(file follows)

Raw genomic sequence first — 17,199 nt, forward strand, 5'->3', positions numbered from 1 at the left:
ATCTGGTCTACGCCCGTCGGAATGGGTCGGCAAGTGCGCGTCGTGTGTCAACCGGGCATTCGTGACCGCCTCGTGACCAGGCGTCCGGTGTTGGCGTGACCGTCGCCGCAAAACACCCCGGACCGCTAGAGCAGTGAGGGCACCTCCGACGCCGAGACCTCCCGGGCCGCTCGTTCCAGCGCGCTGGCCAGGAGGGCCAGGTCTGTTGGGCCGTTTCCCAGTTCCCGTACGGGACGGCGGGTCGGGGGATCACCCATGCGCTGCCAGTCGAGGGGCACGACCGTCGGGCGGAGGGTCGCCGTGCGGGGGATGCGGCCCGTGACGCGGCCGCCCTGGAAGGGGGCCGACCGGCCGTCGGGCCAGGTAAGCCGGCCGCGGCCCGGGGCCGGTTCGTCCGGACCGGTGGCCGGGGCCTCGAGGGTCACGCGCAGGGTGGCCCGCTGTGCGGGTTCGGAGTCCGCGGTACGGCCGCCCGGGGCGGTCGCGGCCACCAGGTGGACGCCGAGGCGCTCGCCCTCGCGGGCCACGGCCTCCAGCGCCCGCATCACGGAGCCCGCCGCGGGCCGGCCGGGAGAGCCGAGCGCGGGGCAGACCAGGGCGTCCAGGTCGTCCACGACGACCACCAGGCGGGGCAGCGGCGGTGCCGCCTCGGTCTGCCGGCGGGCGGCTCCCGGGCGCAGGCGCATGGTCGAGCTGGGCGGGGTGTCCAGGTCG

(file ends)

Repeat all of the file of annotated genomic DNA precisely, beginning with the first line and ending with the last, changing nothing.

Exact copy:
Raw genomic sequence first — 17,199 nt, forward strand, 5'->3', positions numbered from 1 at the left:
ATCTGGTCTACGCCCGTCGGAATGGGTCGGCAAGTGCGCGTCGTGTGTCAACCGGGCATTCGTGACCGCCTCGTGACCAGGCGTCCGGTGTTGGCGTGACCGTCGCCGCAAAACACCCCGGACCGCTAGAGCAGTGAGGGCACCTCCGACGCCGAGACCTCCCGGGCCGCTCGTTCCAGCGCGCTGGCCAGGAGGGCCAGGTCTGTTGGGCCGTTTCCCAGTTCCCGTACGGGACGGCGGGTCGGGGGATCACCCATGCGCTGCCAGTCGAGGGGCACGACCGTCGGGCGGAGGGTCGCCGTGCGGGGGATGCGGCCCGTGACGCGGCCGCCCTGGAAGGGGGCCGACCGGCCGTCGGGCCAGGTAAGCCGGCCGCGGCCCGGGGCCGGTTCGTCCGGACCGGTGGCCGGGGCCTCGAGGGTCACGCGCAGGGTGGCCCGCTGTGCGGGTTCGGAGTCCGCGGTACGGCCGCCCGGGGCGGTCGCGGCCACCAGGTGGACGCCGAGGCGCTCGCCCTCGCGGGCCACGGCCTCCAGCGCCCGCATCACGGAGCCCGCCGCGGGCCGGCCGGGAGAGCCGAGCGCGGGGCAGACCAGGGCGTCCAGGTCGTCCACGACGACCACCAGGCGGGGCAGCGGCGGTGCCGCCTCGGTCTGCCGGCGGGCGGCTCCCGGGCGCAGGCGCATGGTCGAGCTGGGCGGGGTGTCCAGGTCG